Tesla founder Elon Musk is turning the reopening of his lone U.S. assembly plant in Fremont, CA, into a federal case while threatening to leave California, the company’s largest and most important market, and creating fresh anxiety among employees who face the threat of the lethal COVID-19 virus.
Tesla asked the U.S. District Court in San Francisco for an injunction against Alameda County for attempting to use a “shelter in place” order triggered by the pandemic to block the electric-vehicle maker’s efforts to re-open the Fremont plant, once the site of a General Motors-Toyota joint venture.
Alameda County covers the east side of San Francisco Bay and includes Oakland and Berkeley.
In resuming operations Monday at the Fremont plant, which had been shut since March 23 as part of the effort to prevent the virus from spreading, Musk (below, left) is gaining support from President Donald Trump and Treasury Secretary Steve Mnuchin.
“California should let Tesla & @elonmusk open the plant, NOW,” Trump tweeted Tuesday. “It can be done Fast & Safely!” Musk thanked Trump in a subsequent tweet.
“He’s one of the biggest employers and manufacturers in California, and California should prioritize doing whatever they need to do to solve those health issues so that he can open quickly or they’re going to find, as he’s threatened, he’s moving his production to a different state,” Mnuchin says during an appearance on CNBC.
Over the years, Musk has enjoyed the support of top California politicians, such as Gov. Jerry Brown and Brown’s successor, incumbent Gov. Gavin Newsom, who now says manufacturing companies can re-open provided local officials responsible for public health agree.
Alameda County, according to the county’s Public Health Dept. website, is one of the places in California where the number of coronavirus cases is continuing to rise and is extending its shelter-in-place order through May 31. The county has deemed Tesla a non-essential business but Musk, whose factory employs 10,000 people, disagrees.
While Tesla is moving to resume production, Alameda County is not backing down, according to a statement posted on its website. With Gov. Newsom attempting to mediate, it isn’t sending the county sheriff to enforce its cease-and-desist order, as it did during a first confrontation with Musk back in March over the shelter-in- place order.
Alameda County is asking Musk to provide a detailed plan for operating the Fremont plant in the face of the pandemic. Tesla says employees are being scanned for their temperatures and must wear face masks, while break times are staggered to help maintain social distancing.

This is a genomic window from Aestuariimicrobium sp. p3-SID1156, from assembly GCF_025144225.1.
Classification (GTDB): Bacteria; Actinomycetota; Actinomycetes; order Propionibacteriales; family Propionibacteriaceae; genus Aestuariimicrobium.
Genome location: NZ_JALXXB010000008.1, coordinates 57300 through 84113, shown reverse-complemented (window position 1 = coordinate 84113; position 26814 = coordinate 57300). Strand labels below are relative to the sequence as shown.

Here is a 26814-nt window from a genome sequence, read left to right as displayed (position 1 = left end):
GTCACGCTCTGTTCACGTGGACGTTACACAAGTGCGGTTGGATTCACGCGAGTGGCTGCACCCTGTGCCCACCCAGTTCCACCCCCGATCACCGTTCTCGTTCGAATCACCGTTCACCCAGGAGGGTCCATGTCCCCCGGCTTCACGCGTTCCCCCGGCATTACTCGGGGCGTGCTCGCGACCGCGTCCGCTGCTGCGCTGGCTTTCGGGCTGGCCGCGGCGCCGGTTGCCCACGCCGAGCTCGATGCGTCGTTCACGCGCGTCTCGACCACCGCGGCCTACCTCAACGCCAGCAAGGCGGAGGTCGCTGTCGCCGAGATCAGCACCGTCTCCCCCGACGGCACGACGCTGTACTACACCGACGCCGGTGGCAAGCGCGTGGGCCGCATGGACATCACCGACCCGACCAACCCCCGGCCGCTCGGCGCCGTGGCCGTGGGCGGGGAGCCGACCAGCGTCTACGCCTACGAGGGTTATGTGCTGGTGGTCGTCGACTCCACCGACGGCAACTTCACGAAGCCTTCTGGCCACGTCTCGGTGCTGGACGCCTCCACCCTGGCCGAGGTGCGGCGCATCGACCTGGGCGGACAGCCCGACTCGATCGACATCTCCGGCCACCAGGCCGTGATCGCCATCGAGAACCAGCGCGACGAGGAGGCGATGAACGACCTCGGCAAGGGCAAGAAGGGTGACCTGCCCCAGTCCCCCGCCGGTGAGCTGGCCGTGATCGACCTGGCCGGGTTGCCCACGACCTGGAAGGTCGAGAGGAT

The confrontation appears to be taking something of a toll on Tesla, which has warned Fremont employees they could lose their unemployment benefits if they do not report for work immediately, according to published reports. The warning suggests absenteeism is an issue.
“They’re trying intimidation and threatening tactics, saying if you don’t show up there’s no more unemployment,” a Tesla employee who asked for anonymity says in a Facebook post. “I will not be there, as well as a number of other people, because it is still shelter-in-place. Until Alameda county health officer Dr Erica Pan says otherwise, I will not be there.”
Tesla, which has had a sometimes-contentious relationship with its workforce in Fremont, is fighting a series of unfair labor practices charges filed by former employees with the assistance of the UAW.
So far, Musk has held the union at bay while drawing critics from around the Bay Area.
In another Facebook post, Ricardo “Rico” Franco, who works in a warehouse in an industrial park near the Tesla plant, says of Musk’s threat to relocate from California: “Let him go. His ‘workers’ were pretty much slave labor the time I managed a warehouse down the street from his plant. People would hit us up all the time looking for jobs to escape working at Tesla. It was really, bad. I actually think you would be better off doing farm labor than working the lines at Tesla.”